The world is in a weird state now, where some of us are lucky enough to go on about life as though nothing is different, while others are facing unimaginable suffering. I struggle a lot with survivor’s guilt and all other sorts of guilt. On a day to day basis I try not to let it overwhelm me, but the subjects of mortality, luck, inequality and impermanence weights heavily on my mind.
I feel like I lucked out in many ways, except perhaps in terms of health. But in a really weird way I am actually grateful for my fragile body, because it has taught me early enough in life not to take my time and health for granted. I can imagine a parallel universe version of me who is healthy, probably still stuck in the hedonistic cycle of pursuing approval and success, deprived of a mechanism that will give me some cause for pause. I guess I can thank my fragile body for marie kondo-ing my life, that it forced me to have a laser sharp focus on what truly matters to me.
I fell chronically sick a few months after my grandmother passed away in late 2014. Till today I have no idea whether it was due to unprocessed grief, or that her death ruthlessly swept away the illusion I was trying to live in, or both. Yesterday while having a bedtime conversation with my partner I told her how deeply I regret the person I was when she passed. I can still vividly remember the last time I saw my grandmother, that I didn’t say a proper goodbye because she was taking a nap, and also because I was rushing to leave. I was never present, always trying to escape to the future or somewhere else. I wish I knew how to be a better person back then, I wish I spent more time talking to her, taking her out for meals, to try to truly know and connect to her.
I spend a lot of energy these days trying not to be that person. I spent a long time of my life harbouring a lot of anger and hurt so I was defensive and resentful all the time, not realising I was becoming like the people who had hurt me in the first place. To consciously choose to go the other way: to try to care and tend instead of resent and retaliate takes a lot of work. To say that I wanted to become a better person for altruistic purposes would be a misunderstanding. I just didn’t want to turn into a monster and be stuck in a personal hell.
I think a forgetful person is a happier person. I wish I can be forgetful sometimes instead of being a broken record player playing the same few tunes every time. Is it better to live with the anxiety that comes with the awareness of mortality, or is it better to be forgetful so one can lighter and more cavalier but risk getting blindsided by the shock of loss?
I go back to paraphrasing one of my all-time favourite quotes, that love is a preemptive form of grief. To experience grief is to truly know that one has loved. But here as I type this I realise there is a difference between the grief that comes from the regret of having not loved enough, and the grief that comes from having loved with no holds.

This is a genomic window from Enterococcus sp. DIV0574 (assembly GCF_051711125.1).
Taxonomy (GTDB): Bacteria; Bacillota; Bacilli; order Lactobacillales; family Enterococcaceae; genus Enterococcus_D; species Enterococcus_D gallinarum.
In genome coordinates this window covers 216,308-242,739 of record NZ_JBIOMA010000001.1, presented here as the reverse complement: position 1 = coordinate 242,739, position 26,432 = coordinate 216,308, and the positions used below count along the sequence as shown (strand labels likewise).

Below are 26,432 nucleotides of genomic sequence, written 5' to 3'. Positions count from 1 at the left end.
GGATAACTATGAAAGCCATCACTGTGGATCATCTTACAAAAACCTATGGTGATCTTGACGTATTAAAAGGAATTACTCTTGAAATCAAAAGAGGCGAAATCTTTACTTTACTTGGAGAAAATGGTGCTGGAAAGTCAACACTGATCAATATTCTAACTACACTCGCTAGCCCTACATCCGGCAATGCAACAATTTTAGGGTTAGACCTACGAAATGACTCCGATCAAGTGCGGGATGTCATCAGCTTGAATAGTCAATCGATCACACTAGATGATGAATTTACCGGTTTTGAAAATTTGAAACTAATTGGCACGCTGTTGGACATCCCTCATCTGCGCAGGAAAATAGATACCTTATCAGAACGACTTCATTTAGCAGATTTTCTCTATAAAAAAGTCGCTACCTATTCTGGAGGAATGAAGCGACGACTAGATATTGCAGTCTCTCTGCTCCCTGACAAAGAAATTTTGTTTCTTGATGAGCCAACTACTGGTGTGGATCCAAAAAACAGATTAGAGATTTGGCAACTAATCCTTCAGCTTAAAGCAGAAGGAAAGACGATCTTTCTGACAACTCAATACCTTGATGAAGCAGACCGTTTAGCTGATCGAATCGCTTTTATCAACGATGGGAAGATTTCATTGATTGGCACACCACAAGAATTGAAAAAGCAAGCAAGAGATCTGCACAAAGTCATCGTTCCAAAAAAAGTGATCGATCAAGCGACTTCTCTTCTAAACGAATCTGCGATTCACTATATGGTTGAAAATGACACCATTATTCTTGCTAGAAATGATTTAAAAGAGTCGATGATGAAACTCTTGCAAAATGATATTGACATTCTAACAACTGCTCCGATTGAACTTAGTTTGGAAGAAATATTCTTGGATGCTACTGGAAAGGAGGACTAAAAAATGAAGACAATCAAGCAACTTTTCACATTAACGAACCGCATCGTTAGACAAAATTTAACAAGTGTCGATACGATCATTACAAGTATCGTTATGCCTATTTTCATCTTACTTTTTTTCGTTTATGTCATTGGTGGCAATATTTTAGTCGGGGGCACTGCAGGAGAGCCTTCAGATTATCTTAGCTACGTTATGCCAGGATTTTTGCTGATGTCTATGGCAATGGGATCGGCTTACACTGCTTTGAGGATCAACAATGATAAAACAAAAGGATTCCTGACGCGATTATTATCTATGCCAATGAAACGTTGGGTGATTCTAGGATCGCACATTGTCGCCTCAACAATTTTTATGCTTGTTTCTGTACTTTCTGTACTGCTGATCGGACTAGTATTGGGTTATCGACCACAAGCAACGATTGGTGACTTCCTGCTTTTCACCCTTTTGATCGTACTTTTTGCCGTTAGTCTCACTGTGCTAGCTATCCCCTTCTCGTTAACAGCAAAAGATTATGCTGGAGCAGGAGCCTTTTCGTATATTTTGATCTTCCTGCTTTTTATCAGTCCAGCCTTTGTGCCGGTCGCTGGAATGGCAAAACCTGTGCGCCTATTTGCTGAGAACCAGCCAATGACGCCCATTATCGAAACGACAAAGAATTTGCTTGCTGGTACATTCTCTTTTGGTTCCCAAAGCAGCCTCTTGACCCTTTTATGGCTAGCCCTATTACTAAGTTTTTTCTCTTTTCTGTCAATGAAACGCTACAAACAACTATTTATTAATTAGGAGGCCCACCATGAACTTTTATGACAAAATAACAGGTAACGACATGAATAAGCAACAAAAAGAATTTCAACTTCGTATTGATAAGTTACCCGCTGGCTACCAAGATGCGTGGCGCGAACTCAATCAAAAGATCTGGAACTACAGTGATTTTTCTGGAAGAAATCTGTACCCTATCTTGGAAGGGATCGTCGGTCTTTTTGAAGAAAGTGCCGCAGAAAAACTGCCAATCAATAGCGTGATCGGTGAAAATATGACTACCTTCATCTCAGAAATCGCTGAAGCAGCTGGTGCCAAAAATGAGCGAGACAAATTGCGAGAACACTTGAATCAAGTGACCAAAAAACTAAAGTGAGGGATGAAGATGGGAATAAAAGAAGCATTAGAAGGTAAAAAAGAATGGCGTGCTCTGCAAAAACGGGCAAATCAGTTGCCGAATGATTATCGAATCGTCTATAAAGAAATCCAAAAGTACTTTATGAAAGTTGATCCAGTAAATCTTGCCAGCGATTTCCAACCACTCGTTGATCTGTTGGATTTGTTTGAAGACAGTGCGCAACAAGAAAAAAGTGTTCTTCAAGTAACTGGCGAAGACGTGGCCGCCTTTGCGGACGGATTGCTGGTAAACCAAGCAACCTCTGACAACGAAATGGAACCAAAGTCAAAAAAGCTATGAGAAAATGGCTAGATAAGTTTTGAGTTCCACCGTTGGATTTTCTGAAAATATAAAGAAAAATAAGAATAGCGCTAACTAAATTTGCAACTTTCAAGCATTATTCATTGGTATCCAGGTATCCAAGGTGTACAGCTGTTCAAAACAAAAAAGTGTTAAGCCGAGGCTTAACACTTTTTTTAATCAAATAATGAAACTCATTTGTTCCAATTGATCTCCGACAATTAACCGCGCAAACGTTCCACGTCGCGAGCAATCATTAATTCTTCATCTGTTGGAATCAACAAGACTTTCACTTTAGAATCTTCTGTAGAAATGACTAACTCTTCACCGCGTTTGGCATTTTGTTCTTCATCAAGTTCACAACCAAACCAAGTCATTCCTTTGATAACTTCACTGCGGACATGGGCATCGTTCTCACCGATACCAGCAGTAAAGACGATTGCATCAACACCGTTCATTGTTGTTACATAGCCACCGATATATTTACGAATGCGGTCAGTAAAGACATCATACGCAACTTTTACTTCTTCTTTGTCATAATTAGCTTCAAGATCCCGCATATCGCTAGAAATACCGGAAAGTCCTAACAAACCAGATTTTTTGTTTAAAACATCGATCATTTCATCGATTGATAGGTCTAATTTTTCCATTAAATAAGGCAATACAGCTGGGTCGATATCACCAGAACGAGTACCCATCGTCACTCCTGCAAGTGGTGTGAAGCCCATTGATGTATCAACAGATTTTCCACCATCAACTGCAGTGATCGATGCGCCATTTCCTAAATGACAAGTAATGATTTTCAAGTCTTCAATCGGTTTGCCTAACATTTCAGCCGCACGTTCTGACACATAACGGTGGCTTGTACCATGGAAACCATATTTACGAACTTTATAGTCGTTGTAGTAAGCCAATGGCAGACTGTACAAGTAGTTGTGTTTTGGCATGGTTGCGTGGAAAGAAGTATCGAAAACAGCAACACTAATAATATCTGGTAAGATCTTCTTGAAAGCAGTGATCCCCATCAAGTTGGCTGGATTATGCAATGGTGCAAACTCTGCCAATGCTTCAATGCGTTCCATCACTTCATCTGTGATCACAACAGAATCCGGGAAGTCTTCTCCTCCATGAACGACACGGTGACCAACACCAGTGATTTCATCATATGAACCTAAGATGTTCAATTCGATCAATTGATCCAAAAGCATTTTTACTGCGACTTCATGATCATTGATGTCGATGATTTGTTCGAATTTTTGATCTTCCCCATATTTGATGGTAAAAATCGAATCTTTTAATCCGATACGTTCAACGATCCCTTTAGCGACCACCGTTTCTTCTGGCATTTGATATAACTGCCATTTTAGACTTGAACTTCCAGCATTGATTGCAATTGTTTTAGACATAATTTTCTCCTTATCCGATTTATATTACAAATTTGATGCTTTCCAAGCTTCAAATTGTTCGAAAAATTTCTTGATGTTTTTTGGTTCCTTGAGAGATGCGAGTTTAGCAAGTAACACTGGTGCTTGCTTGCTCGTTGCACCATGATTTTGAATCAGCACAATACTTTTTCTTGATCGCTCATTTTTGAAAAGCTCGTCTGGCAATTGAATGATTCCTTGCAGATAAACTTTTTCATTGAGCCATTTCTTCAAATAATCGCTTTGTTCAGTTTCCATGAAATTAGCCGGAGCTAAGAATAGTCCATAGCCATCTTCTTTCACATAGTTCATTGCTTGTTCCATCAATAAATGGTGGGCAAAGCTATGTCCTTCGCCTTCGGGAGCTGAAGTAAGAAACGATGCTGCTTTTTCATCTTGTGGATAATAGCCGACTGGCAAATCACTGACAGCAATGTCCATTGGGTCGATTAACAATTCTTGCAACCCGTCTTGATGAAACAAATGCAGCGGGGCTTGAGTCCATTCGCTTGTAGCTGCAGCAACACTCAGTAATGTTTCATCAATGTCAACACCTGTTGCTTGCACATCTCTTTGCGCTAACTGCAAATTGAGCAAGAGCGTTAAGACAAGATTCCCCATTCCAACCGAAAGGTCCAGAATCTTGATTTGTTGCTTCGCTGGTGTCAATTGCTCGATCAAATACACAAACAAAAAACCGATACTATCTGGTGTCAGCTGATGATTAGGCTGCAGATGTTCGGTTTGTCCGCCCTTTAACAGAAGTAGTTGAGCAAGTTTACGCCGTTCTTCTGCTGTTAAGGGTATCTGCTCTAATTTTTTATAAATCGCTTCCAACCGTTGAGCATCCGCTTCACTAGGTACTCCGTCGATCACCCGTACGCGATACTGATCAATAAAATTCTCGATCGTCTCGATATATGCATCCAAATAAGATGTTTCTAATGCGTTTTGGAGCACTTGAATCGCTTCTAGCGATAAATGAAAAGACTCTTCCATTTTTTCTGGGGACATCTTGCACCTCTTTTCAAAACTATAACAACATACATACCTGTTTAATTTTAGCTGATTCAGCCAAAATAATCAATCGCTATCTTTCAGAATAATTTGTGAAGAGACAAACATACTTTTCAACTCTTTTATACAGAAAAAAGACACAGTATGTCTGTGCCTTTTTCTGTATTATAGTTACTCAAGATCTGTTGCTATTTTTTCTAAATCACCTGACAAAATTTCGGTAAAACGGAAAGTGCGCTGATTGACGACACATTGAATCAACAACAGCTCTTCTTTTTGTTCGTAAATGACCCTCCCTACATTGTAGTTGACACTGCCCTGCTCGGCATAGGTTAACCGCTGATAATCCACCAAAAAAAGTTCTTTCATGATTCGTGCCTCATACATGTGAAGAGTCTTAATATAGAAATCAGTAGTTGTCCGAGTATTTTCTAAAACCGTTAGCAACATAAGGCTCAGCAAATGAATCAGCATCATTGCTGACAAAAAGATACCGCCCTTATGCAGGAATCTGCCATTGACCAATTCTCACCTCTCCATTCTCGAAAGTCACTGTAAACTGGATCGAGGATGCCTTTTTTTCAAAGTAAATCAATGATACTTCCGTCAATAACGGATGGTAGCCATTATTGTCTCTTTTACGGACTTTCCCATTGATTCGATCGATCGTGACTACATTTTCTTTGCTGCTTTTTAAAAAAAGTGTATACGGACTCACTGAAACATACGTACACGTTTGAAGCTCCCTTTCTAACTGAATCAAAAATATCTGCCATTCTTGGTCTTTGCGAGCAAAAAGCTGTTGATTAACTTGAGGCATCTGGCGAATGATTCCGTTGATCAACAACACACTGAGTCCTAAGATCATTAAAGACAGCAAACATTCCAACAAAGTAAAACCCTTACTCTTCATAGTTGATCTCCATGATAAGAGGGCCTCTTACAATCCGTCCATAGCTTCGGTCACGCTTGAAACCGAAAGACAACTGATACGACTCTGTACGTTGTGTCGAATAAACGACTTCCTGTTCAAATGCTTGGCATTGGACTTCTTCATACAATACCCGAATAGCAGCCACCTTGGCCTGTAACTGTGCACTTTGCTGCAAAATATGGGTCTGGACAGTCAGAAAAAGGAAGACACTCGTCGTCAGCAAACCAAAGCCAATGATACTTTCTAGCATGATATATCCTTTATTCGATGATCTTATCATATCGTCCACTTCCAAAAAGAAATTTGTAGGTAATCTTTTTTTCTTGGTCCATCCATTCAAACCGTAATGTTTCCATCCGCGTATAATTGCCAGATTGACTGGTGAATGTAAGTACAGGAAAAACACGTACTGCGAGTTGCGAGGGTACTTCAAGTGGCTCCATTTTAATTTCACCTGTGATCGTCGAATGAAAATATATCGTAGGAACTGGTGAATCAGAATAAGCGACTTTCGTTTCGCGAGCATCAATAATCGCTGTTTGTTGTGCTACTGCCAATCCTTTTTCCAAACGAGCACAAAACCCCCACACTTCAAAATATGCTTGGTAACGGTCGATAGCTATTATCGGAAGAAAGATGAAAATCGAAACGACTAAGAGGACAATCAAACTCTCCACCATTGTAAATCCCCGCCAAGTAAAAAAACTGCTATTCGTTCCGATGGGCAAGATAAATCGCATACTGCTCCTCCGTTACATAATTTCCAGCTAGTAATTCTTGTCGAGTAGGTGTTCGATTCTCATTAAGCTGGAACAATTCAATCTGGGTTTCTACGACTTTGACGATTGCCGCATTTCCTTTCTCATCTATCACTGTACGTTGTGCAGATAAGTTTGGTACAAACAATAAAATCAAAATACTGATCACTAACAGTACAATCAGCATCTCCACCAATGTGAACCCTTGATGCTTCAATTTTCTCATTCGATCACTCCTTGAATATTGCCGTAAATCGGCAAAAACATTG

I have always thought that love is an emotion but it is actually a capacity that takes skill to build. I hope to become a person capable of the kind of love that would gift me the sort of deep but regret-less grief, and also to be able to bear the unending streams of grief that will come with the rest of my life. I hope time is on my side.
I am a lot better at being present now, though it is a long work in progress. I am almost 40, but I still feel like a child learning to navigate the negative effects the external world has left on my interior world. Presence requires the capacity to tolerate all the feelings that a moment can bring, and to discern actual reality versus the projection of a deeply ingrained memory. Each time I descend into an almost bottomless depth due to the most trivial of triggers I feel like history is just repeating itself endlessly and I seem to never be capable of transcending my past selves, yet my partner reminds me that though I still plunge deep I seem to surface quicker.
Sometimes I am surprised by the velocity of my tears, it is almost ironic but I feel like now I am much older I can now give myself the permission and safety I lacked as a child to cry with all my might.
The capacity to truly love comes from emotional maturity, and emotional maturity is tied to the ability to tolerate difficult feelings. Society frowns upon difficult feelings and crying, so some of us learnt to repress them, some of us learnt to escape from them. We’re told that grown ups shouldn’t cry, and I believe that has ironically made many of us into emotionally stunted adults.
I am aware how much of child I am still emotionally. My grandmother’s passing was the catalyst for me to learn how much my emotions prevent me from truly living.
Her death gave me an opportunity at life. I wish it wasn’t so, that she could still be alive and I could introduce her to drinking lattes and eating egg benedicts, but unfortunately I know I would still have been the person trying to escape from life.